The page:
State Raises Employee Pay to Battle Tight Labor Market
Despite hiking wages 16% in two years, some state positions appear underpaid
- Published In: Politics
- Last Updated: Jul 25, 2023
During last winter’s General Session, lawmakers approved roughly 8% raises for the state employees who work in the Herschler Building (at right) and all across Wyoming. Early indications are that the pay hikes are helping with retention. (Photo by Michael Smith)
By CJ Baker
Special to the Wyoming Truth
With the state government struggling to find and keep workers, Wyoming lawmakers raised wages by over 16% over the past two years, aiming to bring the state’s pay scale in-line with other employers.
The latest round of pay hikes just took effect and already appear to be making a “big difference” with retention, said Drew Perkins, Gov. Mark Gordon’s chief of staff.
“A lot of people waited to see what would happen, and they did not walk out the door because this happened,” Perkins said of the roughly 8% raises the Legislature approved last winter.
Still, he and other state officials say a handful of positions remain significantly underpaid. They told the Joint Appropriations Committee this month that the situation had grown dire within the air quality division of the Wyoming Department of Environmental Quality (DEQ), where 18 of 75 positions — or nearly one in four — were vacant. DEQ Director Todd Parfitt indicated that he needs all 18 positions filled ASAP to catch up on a backlog of work.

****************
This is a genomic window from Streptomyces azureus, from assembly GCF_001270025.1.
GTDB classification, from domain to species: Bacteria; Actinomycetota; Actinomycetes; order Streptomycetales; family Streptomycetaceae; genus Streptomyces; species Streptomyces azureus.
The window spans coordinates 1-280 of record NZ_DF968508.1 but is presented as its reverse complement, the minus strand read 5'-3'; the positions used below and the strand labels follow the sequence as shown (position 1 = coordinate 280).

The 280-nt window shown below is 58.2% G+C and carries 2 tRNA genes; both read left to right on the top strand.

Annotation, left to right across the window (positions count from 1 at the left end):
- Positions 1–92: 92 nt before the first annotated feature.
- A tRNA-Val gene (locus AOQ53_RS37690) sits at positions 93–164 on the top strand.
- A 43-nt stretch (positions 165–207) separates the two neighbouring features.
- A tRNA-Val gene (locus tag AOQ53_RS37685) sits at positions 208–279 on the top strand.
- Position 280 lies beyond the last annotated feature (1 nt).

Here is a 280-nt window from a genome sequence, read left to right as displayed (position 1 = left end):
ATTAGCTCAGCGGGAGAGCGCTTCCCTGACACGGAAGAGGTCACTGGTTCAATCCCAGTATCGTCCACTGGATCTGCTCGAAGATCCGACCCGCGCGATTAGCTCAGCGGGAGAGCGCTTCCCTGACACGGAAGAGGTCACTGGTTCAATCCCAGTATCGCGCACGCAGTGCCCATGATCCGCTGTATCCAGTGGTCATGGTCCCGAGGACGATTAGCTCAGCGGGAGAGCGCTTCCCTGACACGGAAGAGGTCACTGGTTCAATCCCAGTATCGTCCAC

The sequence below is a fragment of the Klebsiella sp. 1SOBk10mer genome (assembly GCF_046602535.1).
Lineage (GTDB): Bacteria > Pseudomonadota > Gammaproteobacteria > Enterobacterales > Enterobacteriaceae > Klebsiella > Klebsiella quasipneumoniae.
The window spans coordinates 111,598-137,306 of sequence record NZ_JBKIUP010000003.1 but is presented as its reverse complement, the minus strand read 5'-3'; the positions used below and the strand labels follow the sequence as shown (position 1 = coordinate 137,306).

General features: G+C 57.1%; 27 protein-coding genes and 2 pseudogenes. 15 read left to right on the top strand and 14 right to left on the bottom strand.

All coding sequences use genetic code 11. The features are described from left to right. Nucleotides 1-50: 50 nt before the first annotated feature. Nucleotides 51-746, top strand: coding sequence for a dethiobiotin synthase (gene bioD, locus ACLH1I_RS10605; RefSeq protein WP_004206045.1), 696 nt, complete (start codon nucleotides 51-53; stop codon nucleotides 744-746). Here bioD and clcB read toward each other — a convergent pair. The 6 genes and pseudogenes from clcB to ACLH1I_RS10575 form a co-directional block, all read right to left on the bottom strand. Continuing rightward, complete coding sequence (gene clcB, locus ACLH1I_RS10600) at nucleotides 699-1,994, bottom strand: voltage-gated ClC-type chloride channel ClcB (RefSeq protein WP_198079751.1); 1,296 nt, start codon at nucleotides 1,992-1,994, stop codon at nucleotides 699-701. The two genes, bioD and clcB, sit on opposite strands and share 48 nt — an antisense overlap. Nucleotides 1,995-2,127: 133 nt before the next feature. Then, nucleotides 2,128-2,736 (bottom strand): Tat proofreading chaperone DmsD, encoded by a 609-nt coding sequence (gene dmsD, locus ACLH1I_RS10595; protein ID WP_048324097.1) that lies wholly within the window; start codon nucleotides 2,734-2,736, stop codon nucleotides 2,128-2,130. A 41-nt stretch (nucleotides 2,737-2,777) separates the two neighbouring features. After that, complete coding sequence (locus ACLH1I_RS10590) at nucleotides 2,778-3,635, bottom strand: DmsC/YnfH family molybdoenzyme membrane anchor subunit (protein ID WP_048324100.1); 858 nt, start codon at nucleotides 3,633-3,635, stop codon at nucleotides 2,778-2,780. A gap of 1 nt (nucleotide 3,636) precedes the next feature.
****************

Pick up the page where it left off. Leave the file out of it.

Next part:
The division’s vacancy rate was triple the rest of the department’s, and Parfitt blamed it on a slew of new air quality regulations being issued by the Environmental Protection Agency (EPA). The federal agency is expected to finalize 70 new rules over the next year, Parfitt said, and those are in addition to several others the DEQ is already working to incorporate.
Government agencies are hiring people to help implement the new regulations while companies are looking for experts to help them comply. Additionally, Parfitt said the rush of activity stemming from the federal infrastructure bill and Inflation Reduction Act is adding to the demand for air quality personnel.